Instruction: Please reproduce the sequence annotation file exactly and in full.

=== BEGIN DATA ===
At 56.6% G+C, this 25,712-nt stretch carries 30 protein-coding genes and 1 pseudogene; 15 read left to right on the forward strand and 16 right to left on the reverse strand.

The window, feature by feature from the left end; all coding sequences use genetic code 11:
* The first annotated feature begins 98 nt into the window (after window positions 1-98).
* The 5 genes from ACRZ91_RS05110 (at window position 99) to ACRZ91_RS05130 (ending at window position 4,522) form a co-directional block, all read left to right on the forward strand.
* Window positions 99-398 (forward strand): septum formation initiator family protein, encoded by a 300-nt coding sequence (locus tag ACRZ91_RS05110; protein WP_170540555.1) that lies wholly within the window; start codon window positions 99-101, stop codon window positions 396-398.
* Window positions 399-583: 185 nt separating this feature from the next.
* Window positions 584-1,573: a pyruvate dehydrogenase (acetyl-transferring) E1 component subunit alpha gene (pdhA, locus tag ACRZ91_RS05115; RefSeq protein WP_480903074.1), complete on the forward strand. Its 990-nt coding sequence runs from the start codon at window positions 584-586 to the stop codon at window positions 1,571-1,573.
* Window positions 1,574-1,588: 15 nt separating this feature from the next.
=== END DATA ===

At 56.6% G+C, this 25,712-nt stretch carries 30 protein-coding genes and 1 pseudogene; 15 read left to right on the forward strand and 16 right to left on the reverse strand.

The window, feature by feature from the left end; all coding sequences use genetic code 11:
* The first annotated feature begins 98 nt into the window (after window positions 1-98).
* The 5 genes from ACRZ91_RS05110 (at window position 99) to ACRZ91_RS05130 (ending at window position 4,522) form a co-directional block, all read left to right on the forward strand.
* Window positions 99-398 (forward strand): septum formation initiator family protein, encoded by a 300-nt coding sequence (locus tag ACRZ91_RS05110; protein WP_170540555.1) that lies wholly within the window; start codon window positions 99-101, stop codon window positions 396-398.
* Window positions 399-583: 185 nt separating this feature from the next.
* Window positions 584-1,573: a pyruvate dehydrogenase (acetyl-transferring) E1 component subunit alpha gene (pdhA, locus tag ACRZ91_RS05115; RefSeq protein WP_480903074.1), complete on the forward strand. Its 990-nt coding sequence runs from the start codon at window positions 584-586 to the stop codon at window positions 1,571-1,573.
* Window positions 1,574-1,588: 15 nt separating this feature from the next.